Don't Give Plutonium to a Preschooler - Part 1
I haven't written much original stuff here at INFO for a while. But it's not because I haven't been writing. It's just that I'm writing something else.
Over the past several years, God has been stirring in Jenifer and me a conviction about the way that parents today are dropping the ball in the area of guarding and protecting their kids' sexual purity. Specifically, most parents aren't talking about sex, aren't coaching their kids about opposite sex relationships, and are generally oblivious to the significant impact that the choices their kids are making today will have on their married life later.
Anyway, I'm about 40% into a book project on that subject. I've written about 25,000 words worth of content designed to challenge parents to talk about sex and relationships with their kids more often, in more detail, and at an earlier age than they would ever imagine. The working title is "Sooner." Until I come up with something better, I think that best captures the answer to the question that every parent asks: "When do I talk to my kids about sex?"
Answer: "Sooner than you think."
As I write, I feel a great conviction that this is a message that the people of God need to hear. But I would love to know your thoughts on the subject.
For the next few days, I'm going to post a chapter or two from the book. I'll do it in very small bites so you can read a bit at a time. Let me know if it stirs anything within you as a parent...
Don't Give Plutonium to a Preschooler, Part 1
Being a part of a large church means that my kids are involved in a lot of student ministry activities. They go to youth camps, on mission trips, and participate in lots of small group meetings. It affords them lots of opportunities to interact with a variety of teenagers from a lot of different backgrounds. I have found that you can get a pretty good snapshot of where kids are when “sharing” is encouraged.
You know what I’m talking about…
On the first night of Disciple Now: “Share what you are struggling with.”
On the last night of a retreat: “Share what God has done in your life.”
In the evenings while on a mission trip: “Share what God is teaching you.”
While this is often a great chance to hear stories of how God is moving, it can also serve as a startling window into the relational lives of teenagers. It gets particularly interesting when you separate the genders as the girls’ stories and perspectives have a certain raw emotion to them.
What I am most troubled by is how common it is to hear the girls, some as young as 12 or 13, share the trauma and hardships of their current relationships. As they describe what they are going through and what they are feeling, it is apparent (at least to any adults who are listening) that they are in over their heads. One is crying a river of tears over a clueless 14 year-old boy who had no idea that breaking up via text message was not appropriate. Two other girls, who used to be best friends, are not speaking to one another because one of them talked to the other’s boyfriend at a party last weekend. On the other side of the circle, a girl is sobbing because she can’t believe that the boy she likes chose someone else. Unfortunately, their peers seem to be encouraging the emotion via an endless supply of hugs and tissues. What was intended to be a time of sharing about Christ quickly becomes a support group of girls with boy problems. It’s ridiculous, but it’s real.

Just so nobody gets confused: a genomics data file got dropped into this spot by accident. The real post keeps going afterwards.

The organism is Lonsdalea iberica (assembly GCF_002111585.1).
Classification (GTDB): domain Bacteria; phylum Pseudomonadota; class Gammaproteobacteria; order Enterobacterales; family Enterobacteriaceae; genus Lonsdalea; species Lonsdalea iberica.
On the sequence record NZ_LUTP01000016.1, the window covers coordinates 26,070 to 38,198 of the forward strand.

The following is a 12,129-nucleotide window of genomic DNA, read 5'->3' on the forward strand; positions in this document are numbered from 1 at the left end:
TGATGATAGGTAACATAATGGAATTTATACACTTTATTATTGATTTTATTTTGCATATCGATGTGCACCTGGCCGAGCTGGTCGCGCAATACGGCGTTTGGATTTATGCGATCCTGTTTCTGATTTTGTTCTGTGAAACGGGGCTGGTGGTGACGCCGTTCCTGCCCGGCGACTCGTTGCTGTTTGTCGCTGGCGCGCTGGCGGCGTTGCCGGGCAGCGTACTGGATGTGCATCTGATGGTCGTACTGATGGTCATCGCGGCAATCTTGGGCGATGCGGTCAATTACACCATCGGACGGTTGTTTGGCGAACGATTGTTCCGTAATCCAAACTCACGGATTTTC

Maybe the culture our girls are living in is expecting them to grow up too fast. Just maybe.
Tucked within the pages of Song of Solomon is a wonderful piece of advice that would serve our daughters well. In this sometimes racy book that shares the intimate words sung between lovers, Solomon writes on three different occasions: “Do not arouse or awaken love until it so desires.”
While he may have simply been telling the “daughters of Jerusalem” to let his bride sleep late, I think there is a deeper meaning here. The entire book is devoted to describing the intense love and passion that is being experienced between the two lovers. It is like a wild beast that, once awakened, cannot be tamed. In that context, Solomon is both describing the powerful force that he and his bride now know AND he is warning the other girls not to go there until they are absolutely ready to handle it. The emotion is so powerful, intoxicating, and life-changing, you better not unleash it until you are ready. Because once you awaken it, it’s near impossible to turn it off.
Regrettably, our culture encourages our daughters (and sons) to awaken it as soon as possible…and as often as possible.
From what I have witnessed, the result is that our teenagers are forced to grapple with the complications and challenges of giving their fully-awakened hearts away, only to see them trampled on by the carelessness and self-centeredness of others. They just don't have the maturity to handle the circumstances that relationships of that nature typically throw at them.
It is like giving plutonium to a to a preschooler and telling her to go play with it in the backyard. She’s just not equipped or ready to handle it with the care that is needed. And while nuclear materials certainly require an intense level of safekeeping, the reality is that the hearts of our children and adolescents are equally as fragile.
...Part 2 tomorrow.